The museum collection includes fascinating photos from more recent Antiparos history. Island women were once known for their obsession with their appearance. Maya, who was on duty when I visited, showed me the display of pictures of women wearing impressive formal gowns and coats, which must have been uncomfortable in the summer heat. “It was said that the women on Antiparos were so elegant it looked like they came from Paris,” Maya told me. There’s something revealing about the posed pictures of the locals in their finery, too. “Women who have their hands on the left side were unmarried and if the hand was in the opposite position, they were available,” Maya explained. I jokingly asked Maya if they had them repainted once they were wed.

If you’re a keen snorkeler or diver, Antiparos’ limestone landscape offers more caves to explore. Gary can take you out on trip to see the caves at Epitafios, either from the dry deck of a charter boat, which was my choice, or from within the water. “There are two or three caves that you can enter,” he told me. “You go down a few metres and there’s a tunnel that connects to another and to another, all in little formation. The caves open out quite big underneath. There’s a lot of light coming in and you can see all the formations and the soft corals,” he explained.

Gary told me that there’s interesting wildlife in the island’s waters, too. “There’s a colony of monk seals. They are protected so there’s no fishing in the area. We haven’t seen them in the caves, though.”

Gary had been diving all over the world and chose Antiparos as his base because of the clarity of the island’s water. “UK visibility is three or four metres on a good day, if you’re lucky,” he said. “Here it’s usually thirty metres and maybe even more. If the wind has been blowing, the minimum is fifteen metres and you can still see everything,” he enthused. “I’ve been to the Caribbean – Dominica – and it’s good but the visibility is nowhere near as far.” There are also a couple of shipwrecks around the island that provide interest for divers including the remains of an 1884 cargo vessel.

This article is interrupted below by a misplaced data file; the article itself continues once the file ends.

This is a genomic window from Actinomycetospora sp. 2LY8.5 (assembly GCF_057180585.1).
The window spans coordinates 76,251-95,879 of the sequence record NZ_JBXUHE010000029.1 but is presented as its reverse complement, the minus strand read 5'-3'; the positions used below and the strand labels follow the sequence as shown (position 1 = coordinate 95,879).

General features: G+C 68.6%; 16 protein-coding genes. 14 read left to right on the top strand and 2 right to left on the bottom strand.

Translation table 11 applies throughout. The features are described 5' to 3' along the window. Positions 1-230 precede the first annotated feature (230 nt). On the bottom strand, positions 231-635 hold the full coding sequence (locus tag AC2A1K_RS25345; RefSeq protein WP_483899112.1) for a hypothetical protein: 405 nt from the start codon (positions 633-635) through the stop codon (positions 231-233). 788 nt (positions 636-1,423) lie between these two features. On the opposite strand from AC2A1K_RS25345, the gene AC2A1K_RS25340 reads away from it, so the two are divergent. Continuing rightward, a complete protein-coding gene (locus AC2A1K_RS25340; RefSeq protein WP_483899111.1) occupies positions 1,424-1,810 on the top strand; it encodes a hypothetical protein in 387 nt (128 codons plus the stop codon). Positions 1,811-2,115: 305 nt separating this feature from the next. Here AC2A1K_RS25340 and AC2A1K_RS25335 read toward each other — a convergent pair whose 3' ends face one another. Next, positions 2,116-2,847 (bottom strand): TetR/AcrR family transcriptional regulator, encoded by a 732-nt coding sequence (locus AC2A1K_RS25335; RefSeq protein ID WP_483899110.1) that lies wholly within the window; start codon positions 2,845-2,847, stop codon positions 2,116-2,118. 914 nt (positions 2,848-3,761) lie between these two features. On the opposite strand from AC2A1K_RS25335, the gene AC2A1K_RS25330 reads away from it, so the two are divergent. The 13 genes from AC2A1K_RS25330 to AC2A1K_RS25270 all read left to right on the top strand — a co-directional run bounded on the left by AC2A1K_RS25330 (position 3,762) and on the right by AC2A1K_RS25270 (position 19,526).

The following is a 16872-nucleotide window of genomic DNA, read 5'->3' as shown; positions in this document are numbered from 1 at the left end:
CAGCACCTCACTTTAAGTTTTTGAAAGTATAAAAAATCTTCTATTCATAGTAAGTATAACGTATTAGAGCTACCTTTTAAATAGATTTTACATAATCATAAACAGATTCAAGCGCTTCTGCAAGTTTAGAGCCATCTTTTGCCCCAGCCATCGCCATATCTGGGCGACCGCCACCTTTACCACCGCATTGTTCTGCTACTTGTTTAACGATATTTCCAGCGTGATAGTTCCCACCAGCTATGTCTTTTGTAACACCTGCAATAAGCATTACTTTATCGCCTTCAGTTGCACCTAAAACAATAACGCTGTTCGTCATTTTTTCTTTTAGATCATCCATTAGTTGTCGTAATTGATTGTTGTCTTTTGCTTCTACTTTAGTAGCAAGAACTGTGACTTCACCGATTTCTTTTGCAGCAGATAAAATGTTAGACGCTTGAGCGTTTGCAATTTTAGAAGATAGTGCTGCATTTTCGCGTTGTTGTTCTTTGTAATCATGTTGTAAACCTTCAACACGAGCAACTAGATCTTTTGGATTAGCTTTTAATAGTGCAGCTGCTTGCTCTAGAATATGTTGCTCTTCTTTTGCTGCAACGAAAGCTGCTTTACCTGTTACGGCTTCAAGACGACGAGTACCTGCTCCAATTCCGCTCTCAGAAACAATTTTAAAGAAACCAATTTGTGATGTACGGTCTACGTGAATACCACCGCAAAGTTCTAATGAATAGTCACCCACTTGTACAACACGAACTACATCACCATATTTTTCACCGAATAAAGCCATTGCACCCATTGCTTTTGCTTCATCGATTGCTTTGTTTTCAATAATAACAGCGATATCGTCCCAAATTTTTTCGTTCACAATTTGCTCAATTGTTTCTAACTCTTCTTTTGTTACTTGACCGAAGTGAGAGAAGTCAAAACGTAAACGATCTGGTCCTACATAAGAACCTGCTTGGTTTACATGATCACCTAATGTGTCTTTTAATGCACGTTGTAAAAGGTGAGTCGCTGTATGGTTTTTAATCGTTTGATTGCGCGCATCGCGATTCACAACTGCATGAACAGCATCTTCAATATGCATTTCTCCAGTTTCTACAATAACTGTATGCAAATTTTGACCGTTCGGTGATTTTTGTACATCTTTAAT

Gary told me how he decided to make the permanent move to Antiparos from Britain on a cold, grey November day almost a decade ago. Seeing the sun reflecting off the blue waters of the Aegean, I could understand why he made the leap. Like many ex-pats, Gary loves living on Antiparos. I met up outside one of the island’s bars with a group of Brits who spend the summer in their second homes. They were a friendly crowd and clearly a close-knit bunch, but it is not one of those places where islanders and seasonal residents remain distant.The Brits, Swedes and Dutch that I met were friends with the year-round residents. “The Greek way of life is so much slower than what I was used to,” Gary told me. “You just adapt. I don’t think I have once said I wish I’ve never come here. It is idyllic. I get up in the morning and the sun is shining and I think, ‘I have to go and dive today.’ What a shame!”

You can find out about diving on Antiparos at

Antiparos offers sun worshippers a choice of beaches. Some are pebbly, some sandy and many of them are under five minutes walk from the town. With so few visitors you won’t have to be up early or fight your way through the crowds in order to secure a place on the sand! If you don’t want to wear clothes, you don’t have to. Part of the camping beach, near the island’s campsite, has operated a nudist section since 1973. Sunset beach is another local favourite. It is just 500 metres from the town square.

Tourism officer Artemis Triantafillos says when the sun goes down, the nightlife on Antiparos is relaxed, rather than rowdy. “It might not be like Faliraki or Mykonos. But when you go out in Antiparos, it feels like you are a local that’s how you are treated,” he told me.

“There are three clubs on the island, but they are generally relaxed. Most of the action starts around the main square after about midnight,” he continued. “La Luna is a discotheque that opens after 4am. It is an outdoor disco and I believe it is the only one in Greece at the moment which is open-air.”